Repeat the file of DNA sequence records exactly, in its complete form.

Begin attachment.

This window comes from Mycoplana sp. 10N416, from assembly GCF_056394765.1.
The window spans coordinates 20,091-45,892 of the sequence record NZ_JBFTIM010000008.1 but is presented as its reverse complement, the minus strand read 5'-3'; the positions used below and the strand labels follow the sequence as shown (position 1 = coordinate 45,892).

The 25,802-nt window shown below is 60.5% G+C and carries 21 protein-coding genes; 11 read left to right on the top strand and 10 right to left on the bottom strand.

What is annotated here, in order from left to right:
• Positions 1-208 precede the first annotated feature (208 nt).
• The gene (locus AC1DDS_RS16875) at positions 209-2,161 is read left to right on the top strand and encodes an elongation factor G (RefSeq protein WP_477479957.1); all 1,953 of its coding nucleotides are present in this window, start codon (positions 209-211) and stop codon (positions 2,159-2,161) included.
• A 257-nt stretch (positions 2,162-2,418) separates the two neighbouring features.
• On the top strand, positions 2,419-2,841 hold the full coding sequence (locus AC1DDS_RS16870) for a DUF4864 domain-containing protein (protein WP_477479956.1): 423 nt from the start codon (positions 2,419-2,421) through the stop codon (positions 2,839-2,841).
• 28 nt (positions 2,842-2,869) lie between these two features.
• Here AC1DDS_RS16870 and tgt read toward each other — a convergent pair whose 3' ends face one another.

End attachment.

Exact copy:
This window comes from Mycoplana sp. 10N416, from assembly GCF_056394765.1.
The window spans coordinates 20,091-45,892 of the sequence record NZ_JBFTIM010000008.1 but is presented as its reverse complement, the minus strand read 5'-3'; the positions used below and the strand labels follow the sequence as shown (position 1 = coordinate 45,892).

The 25,802-nt window shown below is 60.5% G+C and carries 21 protein-coding genes; 11 read left to right on the top strand and 10 right to left on the bottom strand.

What is annotated here, in order from left to right:
• Positions 1-208 precede the first annotated feature (208 nt).
• The gene (locus AC1DDS_RS16875) at positions 209-2,161 is read left to right on the top strand and encodes an elongation factor G (RefSeq protein WP_477479957.1); all 1,953 of its coding nucleotides are present in this window, start codon (positions 209-211) and stop codon (positions 2,159-2,161) included.
• A 257-nt stretch (positions 2,162-2,418) separates the two neighbouring features.
• On the top strand, positions 2,419-2,841 hold the full coding sequence (locus AC1DDS_RS16870) for a DUF4864 domain-containing protein (protein WP_477479956.1): 423 nt from the start codon (positions 2,419-2,421) through the stop codon (positions 2,839-2,841).
• 28 nt (positions 2,842-2,869) lie between these two features.
• Here AC1DDS_RS16870 and tgt read toward each other — a convergent pair whose 3' ends face one another.